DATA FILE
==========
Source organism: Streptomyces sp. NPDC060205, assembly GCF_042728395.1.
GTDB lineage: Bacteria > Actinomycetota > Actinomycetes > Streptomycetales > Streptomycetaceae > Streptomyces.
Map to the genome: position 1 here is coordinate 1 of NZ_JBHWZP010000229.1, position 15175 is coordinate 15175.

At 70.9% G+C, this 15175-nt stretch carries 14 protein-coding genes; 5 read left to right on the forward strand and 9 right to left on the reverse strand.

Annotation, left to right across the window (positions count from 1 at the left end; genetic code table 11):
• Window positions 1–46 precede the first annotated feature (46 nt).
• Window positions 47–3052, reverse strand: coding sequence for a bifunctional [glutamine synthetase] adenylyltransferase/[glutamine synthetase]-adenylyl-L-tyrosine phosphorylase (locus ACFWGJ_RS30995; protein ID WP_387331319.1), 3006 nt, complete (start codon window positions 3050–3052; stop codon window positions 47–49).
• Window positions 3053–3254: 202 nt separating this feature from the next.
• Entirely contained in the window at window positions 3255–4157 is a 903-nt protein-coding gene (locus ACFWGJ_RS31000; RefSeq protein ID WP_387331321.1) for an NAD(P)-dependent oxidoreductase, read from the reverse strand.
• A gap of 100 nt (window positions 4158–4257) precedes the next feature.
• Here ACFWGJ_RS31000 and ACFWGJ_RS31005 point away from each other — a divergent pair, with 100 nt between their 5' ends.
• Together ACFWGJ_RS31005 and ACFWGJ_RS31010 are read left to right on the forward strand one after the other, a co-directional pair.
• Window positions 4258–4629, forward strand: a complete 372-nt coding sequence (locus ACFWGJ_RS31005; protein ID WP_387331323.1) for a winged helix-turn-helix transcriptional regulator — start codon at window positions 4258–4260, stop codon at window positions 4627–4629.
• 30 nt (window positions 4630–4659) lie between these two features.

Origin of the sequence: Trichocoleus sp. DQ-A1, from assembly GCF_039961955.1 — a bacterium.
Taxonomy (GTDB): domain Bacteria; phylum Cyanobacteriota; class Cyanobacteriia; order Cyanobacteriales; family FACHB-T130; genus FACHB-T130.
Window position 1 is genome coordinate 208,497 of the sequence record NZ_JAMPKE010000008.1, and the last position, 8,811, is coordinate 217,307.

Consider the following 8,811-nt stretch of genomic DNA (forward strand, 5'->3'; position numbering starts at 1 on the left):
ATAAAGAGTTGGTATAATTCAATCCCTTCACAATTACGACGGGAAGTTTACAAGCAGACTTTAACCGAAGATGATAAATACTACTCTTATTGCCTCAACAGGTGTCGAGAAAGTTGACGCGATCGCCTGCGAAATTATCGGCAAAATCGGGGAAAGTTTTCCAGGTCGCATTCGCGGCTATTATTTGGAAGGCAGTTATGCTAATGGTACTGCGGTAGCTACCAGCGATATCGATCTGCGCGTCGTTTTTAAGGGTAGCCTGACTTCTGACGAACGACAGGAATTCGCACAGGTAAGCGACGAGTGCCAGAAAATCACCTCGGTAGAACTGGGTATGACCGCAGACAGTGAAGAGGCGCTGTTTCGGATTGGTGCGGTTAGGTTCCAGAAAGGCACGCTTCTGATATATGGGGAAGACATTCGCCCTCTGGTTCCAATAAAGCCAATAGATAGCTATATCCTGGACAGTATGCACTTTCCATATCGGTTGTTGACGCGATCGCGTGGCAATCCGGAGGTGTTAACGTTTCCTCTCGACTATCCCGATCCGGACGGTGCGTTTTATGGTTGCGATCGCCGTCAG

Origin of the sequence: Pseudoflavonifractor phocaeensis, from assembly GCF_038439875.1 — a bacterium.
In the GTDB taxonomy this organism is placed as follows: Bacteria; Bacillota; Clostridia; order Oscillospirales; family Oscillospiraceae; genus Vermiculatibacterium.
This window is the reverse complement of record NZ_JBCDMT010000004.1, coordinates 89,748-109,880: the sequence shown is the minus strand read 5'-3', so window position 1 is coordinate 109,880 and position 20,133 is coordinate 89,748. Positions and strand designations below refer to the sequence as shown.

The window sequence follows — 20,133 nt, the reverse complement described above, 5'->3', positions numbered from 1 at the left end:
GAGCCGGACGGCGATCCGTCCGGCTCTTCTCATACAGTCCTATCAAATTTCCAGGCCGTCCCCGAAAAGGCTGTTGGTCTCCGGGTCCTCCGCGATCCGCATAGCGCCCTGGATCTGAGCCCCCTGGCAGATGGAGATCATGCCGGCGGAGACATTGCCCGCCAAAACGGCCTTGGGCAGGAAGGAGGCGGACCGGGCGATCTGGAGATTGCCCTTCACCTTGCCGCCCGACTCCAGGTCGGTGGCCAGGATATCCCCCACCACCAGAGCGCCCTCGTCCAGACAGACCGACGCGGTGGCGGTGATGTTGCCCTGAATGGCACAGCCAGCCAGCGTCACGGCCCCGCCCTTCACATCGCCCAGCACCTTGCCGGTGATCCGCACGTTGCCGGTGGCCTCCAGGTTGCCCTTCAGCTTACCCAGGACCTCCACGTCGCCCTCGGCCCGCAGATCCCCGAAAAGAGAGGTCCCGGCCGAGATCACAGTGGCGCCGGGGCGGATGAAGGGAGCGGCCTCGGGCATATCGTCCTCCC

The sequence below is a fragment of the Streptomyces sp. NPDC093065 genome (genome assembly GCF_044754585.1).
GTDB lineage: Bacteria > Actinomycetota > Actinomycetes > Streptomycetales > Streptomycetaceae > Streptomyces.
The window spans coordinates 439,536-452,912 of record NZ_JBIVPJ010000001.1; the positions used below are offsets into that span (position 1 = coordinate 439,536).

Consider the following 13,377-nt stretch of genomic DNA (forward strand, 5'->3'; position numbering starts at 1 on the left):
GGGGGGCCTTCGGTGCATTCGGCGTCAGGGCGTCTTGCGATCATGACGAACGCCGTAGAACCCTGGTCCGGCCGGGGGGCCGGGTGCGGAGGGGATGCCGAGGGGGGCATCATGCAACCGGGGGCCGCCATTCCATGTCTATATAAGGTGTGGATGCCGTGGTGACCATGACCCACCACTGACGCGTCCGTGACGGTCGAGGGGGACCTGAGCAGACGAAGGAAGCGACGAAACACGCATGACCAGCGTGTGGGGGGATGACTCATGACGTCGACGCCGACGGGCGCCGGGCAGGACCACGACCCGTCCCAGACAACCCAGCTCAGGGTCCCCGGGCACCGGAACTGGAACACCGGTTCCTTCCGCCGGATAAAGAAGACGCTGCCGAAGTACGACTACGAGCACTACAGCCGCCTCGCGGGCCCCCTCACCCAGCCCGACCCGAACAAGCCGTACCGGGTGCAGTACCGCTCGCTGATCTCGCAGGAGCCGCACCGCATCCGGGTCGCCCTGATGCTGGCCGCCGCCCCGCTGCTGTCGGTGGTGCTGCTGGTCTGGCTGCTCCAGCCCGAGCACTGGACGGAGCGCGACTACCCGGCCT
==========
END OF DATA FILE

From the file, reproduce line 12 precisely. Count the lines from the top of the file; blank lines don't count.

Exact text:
• Together ACFWGJ_RS31005 and ACFWGJ_RS31010 are read left to right on the forward strand one after the other, a co-directional pair.